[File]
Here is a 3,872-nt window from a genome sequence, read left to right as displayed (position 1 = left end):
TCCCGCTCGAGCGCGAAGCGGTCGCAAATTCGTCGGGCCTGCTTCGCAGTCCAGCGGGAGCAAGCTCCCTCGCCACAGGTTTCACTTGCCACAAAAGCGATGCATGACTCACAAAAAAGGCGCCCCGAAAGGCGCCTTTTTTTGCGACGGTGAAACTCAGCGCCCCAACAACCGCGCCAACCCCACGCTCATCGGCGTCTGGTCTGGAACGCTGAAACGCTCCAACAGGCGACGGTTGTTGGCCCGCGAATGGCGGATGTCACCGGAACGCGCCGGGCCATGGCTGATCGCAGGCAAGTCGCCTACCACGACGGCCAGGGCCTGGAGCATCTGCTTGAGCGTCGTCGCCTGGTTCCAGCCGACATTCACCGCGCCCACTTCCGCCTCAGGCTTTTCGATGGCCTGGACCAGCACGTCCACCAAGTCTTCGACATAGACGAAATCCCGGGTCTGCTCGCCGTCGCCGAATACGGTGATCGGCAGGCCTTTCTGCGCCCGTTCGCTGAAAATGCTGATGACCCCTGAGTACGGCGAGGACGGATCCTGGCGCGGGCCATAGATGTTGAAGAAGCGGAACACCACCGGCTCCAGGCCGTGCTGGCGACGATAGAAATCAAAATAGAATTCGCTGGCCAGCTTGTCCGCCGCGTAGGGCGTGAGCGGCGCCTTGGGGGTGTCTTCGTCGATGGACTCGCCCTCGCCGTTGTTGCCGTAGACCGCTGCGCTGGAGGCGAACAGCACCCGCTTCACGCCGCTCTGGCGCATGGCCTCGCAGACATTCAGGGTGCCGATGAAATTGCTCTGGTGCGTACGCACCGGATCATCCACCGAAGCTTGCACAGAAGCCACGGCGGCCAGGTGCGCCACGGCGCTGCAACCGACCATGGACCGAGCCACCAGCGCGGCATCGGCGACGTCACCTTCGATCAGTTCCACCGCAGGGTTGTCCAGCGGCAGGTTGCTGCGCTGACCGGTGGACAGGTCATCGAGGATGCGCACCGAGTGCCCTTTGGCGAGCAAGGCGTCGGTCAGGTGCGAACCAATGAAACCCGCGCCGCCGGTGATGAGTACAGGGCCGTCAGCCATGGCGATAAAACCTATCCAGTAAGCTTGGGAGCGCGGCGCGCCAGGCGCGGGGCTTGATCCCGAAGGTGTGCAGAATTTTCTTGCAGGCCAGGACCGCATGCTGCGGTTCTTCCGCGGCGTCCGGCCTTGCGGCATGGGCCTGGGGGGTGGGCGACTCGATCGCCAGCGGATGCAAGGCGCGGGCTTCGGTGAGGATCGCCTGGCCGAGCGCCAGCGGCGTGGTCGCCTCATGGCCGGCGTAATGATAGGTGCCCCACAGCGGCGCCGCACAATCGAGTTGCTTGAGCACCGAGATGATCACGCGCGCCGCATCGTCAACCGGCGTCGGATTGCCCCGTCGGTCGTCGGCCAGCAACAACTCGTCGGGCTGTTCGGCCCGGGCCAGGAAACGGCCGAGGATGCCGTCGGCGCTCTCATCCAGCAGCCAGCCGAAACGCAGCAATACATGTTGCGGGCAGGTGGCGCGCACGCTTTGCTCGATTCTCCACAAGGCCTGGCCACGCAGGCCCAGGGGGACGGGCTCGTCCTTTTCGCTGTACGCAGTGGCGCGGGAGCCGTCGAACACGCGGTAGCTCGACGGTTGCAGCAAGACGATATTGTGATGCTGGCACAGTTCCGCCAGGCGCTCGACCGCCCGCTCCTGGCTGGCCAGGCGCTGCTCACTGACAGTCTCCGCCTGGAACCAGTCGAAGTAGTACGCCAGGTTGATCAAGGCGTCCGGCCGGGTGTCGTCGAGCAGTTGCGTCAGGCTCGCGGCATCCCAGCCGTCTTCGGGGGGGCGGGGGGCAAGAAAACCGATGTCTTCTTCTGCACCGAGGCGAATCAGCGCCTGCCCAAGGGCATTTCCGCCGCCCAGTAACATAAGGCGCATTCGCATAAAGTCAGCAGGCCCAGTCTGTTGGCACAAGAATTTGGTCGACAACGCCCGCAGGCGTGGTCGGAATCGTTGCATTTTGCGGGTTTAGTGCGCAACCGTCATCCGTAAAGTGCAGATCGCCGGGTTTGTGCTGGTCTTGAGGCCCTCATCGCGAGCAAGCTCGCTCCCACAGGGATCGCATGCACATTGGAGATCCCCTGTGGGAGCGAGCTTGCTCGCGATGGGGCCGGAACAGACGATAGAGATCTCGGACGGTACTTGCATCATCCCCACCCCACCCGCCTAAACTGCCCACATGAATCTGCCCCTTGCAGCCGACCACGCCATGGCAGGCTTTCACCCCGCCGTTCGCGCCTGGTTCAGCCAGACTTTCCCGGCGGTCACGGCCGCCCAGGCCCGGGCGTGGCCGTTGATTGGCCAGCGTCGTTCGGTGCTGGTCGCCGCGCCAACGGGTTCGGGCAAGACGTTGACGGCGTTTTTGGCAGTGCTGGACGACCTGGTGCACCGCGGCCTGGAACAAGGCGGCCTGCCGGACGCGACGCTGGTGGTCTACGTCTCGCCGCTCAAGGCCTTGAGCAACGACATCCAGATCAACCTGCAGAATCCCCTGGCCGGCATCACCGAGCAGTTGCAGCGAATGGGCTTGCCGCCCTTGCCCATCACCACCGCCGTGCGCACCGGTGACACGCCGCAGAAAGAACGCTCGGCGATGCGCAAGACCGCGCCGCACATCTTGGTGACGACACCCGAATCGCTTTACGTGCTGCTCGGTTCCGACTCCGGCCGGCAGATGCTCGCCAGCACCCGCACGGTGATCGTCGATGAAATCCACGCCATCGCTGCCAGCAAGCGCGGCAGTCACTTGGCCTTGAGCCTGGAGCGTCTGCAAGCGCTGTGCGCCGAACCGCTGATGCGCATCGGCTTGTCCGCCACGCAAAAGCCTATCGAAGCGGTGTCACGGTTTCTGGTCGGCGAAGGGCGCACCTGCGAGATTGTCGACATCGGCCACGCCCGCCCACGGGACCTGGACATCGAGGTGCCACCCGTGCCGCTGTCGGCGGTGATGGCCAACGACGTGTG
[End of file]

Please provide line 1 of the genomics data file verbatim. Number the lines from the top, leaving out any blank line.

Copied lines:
Here is a 3,872-nt window from a genome sequence, read left to right as displayed (position 1 = left end):